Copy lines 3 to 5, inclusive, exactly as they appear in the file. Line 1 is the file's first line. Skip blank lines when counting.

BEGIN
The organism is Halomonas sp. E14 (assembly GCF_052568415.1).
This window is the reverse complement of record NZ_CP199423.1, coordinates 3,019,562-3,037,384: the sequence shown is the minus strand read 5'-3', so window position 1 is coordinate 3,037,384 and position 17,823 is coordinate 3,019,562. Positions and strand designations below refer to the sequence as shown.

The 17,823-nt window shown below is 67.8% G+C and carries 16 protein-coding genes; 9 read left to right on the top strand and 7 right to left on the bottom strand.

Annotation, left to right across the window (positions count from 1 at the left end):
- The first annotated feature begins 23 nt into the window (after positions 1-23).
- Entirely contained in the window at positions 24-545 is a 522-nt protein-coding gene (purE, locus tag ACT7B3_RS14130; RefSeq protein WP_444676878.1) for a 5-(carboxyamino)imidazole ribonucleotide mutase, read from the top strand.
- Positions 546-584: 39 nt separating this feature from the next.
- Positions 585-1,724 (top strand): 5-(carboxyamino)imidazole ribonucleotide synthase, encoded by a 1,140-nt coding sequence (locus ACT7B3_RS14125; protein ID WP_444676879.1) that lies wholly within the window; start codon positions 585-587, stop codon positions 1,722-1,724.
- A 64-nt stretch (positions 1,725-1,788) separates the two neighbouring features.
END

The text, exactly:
The 17,823-nt window shown below is 67.8% G+C and carries 16 protein-coding genes; 9 read left to right on the top strand and 7 right to left on the bottom strand.

Annotation, left to right across the window (positions count from 1 at the left end):
- The first annotated feature begins 23 nt into the window (after positions 1-23).